Over 71% of all our customers achieved Distinctions or Merits in the CIM June exam board (results issued 25th September 2015).
Here are 10 top tips so you too can achieve top grades.
- Balance – the CIM Strategic Marketing assessment is unique. There are in effect 3 elements: an audit for your chosen organisation, a plan (which you take with you into the exam) and the exam itself. Make sure you give yourself enough time over the 12-week schedule to successfully cover all three elements. E.g. It is easy for candidates to become paralysed by analysis with the audit and as a result under prepare the remaining two elements.
- Planning – Give yourself plenty of time to plan. You need to think through the following: What you need to find out (e.g. data, existing marketing plans, theories, contemporary articles.), where you will find this material, who you need to speak to, and most importantly how much time this is all going to take. Create a timeline. You might well be shocked by how much time you need to achieve all three elements. Be realistic!
- Resource – examiners like to see a good mix of theory, academic journals, industry articles and contemporary thinking (e.g. good blogs). The key is to make sure you apply the theory in the context of your organisation. Theory for the sake of theory is a waste of time. The CIM Diploma is a professional qualification, so try to use theory as a way to clarify what you are doing well as and organisation and what you need to improve on. Good academic thinking used well can help organisations enhance their competitive advantage. This is an argument I like to use when dealing with sceptical management!
- Time Management – Now you know what you have to do, work out when you are going to do it. You need to allocate at least 7 hours per week over and above class time. The key here is each week! Do not procrastinate. Work out when you can find this time – e.g. during your commute, after work, on a Sunday. What works best for you? Now block this time in your diary as unmovable meetings.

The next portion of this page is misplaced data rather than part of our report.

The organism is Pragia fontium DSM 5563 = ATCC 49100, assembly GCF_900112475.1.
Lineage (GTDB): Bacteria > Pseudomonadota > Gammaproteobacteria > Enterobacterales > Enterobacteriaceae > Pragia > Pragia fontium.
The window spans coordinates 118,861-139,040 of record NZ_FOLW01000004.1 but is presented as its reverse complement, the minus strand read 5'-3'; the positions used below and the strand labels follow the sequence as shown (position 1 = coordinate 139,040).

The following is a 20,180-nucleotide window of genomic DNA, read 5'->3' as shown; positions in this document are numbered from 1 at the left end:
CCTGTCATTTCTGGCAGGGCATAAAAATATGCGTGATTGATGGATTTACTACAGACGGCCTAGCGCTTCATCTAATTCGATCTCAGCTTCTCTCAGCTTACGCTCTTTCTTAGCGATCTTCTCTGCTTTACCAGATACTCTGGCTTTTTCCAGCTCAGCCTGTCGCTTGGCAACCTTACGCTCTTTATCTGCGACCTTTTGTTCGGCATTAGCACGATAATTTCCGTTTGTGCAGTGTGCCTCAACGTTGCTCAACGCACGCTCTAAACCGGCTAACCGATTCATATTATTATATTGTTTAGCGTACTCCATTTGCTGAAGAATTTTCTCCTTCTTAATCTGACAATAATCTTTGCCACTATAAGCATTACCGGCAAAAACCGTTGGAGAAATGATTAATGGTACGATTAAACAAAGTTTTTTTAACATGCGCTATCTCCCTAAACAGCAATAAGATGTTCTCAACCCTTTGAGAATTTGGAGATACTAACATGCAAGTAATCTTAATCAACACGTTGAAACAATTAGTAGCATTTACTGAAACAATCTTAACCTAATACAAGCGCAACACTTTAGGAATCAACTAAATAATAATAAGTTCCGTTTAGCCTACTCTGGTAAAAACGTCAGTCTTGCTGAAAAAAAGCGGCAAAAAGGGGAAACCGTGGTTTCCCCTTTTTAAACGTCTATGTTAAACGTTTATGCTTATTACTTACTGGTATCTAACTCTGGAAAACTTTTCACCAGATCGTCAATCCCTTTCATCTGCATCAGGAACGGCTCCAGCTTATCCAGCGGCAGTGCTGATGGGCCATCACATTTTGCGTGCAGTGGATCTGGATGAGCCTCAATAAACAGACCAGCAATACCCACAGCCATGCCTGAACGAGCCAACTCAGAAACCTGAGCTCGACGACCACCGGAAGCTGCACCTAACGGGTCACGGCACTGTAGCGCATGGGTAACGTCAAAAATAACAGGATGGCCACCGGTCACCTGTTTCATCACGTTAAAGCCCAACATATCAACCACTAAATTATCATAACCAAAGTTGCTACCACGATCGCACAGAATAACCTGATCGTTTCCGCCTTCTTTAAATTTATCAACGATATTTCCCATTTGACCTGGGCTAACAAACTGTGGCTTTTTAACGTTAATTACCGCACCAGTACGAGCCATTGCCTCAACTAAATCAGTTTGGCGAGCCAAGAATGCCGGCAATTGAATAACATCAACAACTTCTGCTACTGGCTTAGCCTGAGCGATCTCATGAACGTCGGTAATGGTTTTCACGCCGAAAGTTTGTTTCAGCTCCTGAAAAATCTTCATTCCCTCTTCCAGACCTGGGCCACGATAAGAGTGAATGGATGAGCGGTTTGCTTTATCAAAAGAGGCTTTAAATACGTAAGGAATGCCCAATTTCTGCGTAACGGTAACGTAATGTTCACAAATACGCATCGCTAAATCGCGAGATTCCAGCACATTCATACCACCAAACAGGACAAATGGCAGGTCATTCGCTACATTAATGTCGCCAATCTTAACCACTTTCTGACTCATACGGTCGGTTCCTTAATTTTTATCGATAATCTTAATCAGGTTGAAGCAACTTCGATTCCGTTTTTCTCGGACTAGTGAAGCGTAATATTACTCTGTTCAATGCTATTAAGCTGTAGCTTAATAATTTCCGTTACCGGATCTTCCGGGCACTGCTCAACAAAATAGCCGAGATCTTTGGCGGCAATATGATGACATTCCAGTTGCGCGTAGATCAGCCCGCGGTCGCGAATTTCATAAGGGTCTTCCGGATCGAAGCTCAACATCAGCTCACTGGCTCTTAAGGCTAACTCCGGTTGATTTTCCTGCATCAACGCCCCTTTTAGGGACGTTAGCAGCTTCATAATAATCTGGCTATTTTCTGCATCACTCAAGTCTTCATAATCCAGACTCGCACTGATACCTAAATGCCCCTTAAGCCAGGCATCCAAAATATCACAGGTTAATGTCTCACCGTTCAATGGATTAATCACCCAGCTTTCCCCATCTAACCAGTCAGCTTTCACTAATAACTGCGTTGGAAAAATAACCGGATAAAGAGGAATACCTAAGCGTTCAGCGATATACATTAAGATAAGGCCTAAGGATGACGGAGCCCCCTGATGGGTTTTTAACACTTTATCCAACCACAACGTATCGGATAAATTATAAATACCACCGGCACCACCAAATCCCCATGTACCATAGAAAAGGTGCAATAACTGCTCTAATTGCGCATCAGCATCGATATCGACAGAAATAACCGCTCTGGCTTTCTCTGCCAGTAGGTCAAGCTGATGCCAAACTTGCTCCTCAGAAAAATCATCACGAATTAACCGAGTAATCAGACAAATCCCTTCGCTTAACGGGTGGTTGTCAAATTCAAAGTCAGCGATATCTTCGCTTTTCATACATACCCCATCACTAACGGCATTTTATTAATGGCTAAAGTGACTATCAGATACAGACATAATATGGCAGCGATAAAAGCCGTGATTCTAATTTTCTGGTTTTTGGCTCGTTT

- Presentation – the way you present your audit and plan is an opportunity not just to gain some bonus presentation marks, but to improve your effectiveness as a marketer. So yes it is helpful if you are a dab hand and graphic design, but it is not just about pretty pictures however. The key to a good audit is for your audience to understand the key issues. I like to sketch out in freehand what I hope my graphics should show before I go anywhere near Powerpoint. This helps me decide whether a line diagram is better than a bar chart for example.
- Consistency – Often candidates treat each task in the brief in isolation. To counter this, I like to ask candidates to verbally summarise their whole plan in 30 seconds – the classic elevator pitch. There should be a clear narrative – what are the key opportunities? How can this organisation take advantage of them better than the competition? What are the financial benefits? It sounds simple but it requires thought to get right. Think about the best and worst Dragon’s Den pitches you have seen on TV.
- Practice Papers – Most people hate exams. I certainly did. Practice does make perfect though. So look at previous exam papers and practice at least 1 paper every week for the final three weeks of the course. Start by spending as much time as possible deconstructing each question and then answering each element using CIM’s formula of: Theory, Application, Evaluation. What theoretical frameworks/ models can you use, what have you learned from the application of the theory, what recommendations might you make. Top Tip: create a study buddy group and develop fiendishly difficult questions for each other. Then mark each others’ papers! As you get better you can limit your time.
We will tackle exam preparation and technique in future blogs.